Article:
early Spode Badge book

Page from an early Spode Badge book c.1830. Spode made thousands of services for customers who wanted their own coat of arms on their tablewares, and this book alone shows heraldic devices for, inter alia, the Emperor of Brazil, Magdalene College Cambridge, the East India Company, the Mercers’ Company, Countess Newbourgh and numerous army regiments.

This page shows the devices Spode painted on services for the King of Persia, the Goldsmiths Company in the City of London and an unidentified customer. Also shown below for comparison, is a plate c.1830 in the Museum’s collection from the Goldsmiths Company service.

This page shows the devices Spode painted on services for the King of Persia

THE SPODE COLLECTION

Other Archive Material

This collection includes some 250,000 manuscripts, letters, invoices, and tools relating not only to Spode but also to various other aspects of ceramic making in Staffordshire. There are many photographs dating back to the end of the nineteenth century and film footage throughout the twentieth of people and processes at the factory. Many factory workers, now long dead, can be named, and their descendents traced.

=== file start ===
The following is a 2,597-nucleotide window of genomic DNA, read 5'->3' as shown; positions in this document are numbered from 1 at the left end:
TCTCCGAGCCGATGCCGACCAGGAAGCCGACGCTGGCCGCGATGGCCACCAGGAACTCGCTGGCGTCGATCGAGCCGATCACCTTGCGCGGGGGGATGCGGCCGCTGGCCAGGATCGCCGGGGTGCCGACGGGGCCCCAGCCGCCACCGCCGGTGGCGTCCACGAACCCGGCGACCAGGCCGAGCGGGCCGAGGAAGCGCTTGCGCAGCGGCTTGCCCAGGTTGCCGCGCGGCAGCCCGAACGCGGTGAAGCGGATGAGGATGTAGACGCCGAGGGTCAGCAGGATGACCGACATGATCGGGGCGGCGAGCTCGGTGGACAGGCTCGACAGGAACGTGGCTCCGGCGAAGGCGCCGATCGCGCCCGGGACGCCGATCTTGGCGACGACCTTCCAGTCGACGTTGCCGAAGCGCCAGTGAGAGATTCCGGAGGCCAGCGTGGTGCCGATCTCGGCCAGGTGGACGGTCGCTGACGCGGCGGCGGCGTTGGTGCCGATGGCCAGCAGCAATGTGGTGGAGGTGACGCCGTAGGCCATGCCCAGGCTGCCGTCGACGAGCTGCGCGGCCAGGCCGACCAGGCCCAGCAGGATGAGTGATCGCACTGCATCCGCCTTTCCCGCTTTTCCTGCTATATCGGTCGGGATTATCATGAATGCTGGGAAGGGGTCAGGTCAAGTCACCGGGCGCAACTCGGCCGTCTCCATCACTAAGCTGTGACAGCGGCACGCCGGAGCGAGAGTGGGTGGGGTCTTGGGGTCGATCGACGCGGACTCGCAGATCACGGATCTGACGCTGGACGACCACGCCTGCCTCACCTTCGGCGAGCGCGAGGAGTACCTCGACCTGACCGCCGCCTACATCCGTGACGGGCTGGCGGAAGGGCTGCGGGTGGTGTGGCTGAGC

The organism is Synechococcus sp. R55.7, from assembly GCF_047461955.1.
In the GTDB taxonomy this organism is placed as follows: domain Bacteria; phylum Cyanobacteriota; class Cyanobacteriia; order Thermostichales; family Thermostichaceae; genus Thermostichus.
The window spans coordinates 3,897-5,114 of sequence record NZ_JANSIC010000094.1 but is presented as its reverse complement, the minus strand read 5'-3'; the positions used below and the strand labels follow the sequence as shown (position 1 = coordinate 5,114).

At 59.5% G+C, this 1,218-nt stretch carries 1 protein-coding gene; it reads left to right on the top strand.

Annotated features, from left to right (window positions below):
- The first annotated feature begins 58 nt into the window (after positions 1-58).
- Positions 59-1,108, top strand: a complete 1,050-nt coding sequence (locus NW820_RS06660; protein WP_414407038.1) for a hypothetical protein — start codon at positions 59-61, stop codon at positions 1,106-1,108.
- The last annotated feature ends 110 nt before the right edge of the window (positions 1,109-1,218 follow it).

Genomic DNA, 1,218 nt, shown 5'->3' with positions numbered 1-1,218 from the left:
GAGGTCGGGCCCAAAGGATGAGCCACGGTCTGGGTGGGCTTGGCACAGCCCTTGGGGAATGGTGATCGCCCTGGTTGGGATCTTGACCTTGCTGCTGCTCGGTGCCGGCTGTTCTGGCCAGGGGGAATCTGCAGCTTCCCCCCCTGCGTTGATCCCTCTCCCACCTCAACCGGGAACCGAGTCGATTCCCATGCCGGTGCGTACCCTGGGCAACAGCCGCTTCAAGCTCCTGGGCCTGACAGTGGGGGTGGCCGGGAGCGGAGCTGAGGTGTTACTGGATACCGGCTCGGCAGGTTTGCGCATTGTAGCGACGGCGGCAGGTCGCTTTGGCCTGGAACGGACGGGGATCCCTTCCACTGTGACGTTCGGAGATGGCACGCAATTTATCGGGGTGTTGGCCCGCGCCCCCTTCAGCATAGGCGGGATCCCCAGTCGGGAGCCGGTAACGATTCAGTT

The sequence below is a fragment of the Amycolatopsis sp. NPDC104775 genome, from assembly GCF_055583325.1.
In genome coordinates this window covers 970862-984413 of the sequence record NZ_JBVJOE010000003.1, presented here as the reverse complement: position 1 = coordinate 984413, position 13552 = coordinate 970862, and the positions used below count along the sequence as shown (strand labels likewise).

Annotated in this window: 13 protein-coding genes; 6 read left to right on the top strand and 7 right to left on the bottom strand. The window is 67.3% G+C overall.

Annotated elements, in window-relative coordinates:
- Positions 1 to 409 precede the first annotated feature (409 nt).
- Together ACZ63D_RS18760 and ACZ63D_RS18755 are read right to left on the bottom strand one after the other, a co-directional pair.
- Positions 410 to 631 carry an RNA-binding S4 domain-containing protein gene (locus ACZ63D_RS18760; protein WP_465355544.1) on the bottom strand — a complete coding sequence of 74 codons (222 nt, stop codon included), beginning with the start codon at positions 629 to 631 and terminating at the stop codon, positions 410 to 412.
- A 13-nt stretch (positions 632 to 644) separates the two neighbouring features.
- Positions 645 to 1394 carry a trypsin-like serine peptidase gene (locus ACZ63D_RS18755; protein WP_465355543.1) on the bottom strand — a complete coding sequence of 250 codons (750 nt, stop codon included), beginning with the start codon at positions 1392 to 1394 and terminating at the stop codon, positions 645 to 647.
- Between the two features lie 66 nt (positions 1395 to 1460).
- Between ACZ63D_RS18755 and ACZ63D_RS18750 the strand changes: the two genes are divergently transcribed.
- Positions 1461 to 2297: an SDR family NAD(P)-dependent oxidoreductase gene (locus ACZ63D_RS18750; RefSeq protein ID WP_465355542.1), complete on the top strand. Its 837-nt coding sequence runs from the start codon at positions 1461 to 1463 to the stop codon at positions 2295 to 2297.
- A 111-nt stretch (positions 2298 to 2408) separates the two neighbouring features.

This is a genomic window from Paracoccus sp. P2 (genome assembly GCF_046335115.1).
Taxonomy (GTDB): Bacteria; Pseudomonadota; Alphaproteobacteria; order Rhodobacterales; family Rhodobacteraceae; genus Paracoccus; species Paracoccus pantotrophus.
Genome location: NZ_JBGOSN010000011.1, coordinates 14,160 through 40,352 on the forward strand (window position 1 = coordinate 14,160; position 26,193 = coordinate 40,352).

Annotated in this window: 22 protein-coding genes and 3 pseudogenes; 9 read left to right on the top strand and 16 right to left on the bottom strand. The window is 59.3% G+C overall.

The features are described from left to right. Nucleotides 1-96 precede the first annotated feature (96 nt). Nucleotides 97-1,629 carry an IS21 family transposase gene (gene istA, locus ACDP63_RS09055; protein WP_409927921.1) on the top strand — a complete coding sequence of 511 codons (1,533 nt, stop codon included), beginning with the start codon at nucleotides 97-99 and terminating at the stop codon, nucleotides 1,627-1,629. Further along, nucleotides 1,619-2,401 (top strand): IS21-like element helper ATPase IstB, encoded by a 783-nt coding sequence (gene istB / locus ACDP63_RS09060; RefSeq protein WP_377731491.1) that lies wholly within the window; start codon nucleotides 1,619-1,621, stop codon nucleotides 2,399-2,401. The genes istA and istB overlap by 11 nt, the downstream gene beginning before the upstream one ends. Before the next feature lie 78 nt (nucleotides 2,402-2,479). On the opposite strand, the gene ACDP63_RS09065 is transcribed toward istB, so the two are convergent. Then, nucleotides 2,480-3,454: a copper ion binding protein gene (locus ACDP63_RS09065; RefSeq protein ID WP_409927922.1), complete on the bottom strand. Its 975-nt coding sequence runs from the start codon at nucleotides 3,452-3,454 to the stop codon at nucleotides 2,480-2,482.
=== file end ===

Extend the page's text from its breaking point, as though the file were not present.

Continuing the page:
The Orchidaceae of Mexico and Guatemala written by James Bateman

The Orchidaceae of Mexico and Guatemala written by James Bateman; published by J. Ridgway and Sons, London (1837 —1843) One of only 125 copies and now fully conserved.

A receipt dated 19th December 1798

A receipt dated 19th December 1798 for two quarters tax due at Michaelmas
paid by Josiah Spode as follows: House and Windows £7-1s-0d; Inhabited House £3-2s-6d; Dogs 9/- and Stamp 2d. Total £10-12s-8d.

wooden trunk inscribed “Copeland & Garrett Stoke upon Trent”

A curiosity dating from the 1830s – a wooden trunk inscribed “Copeland & Garrett Stoke upon Trent” before it was vandalised, probably around 1847.

Thomas Garrett was for 14 years a partner of William Taylor Copeland’s and wares manufactured between 1833 and 1847 bore the “Copeland and Garrett” mark.

Very little is known about him and he seems to have made little mark on the company. The vehemence with which his name has been obliterated might be suggestive.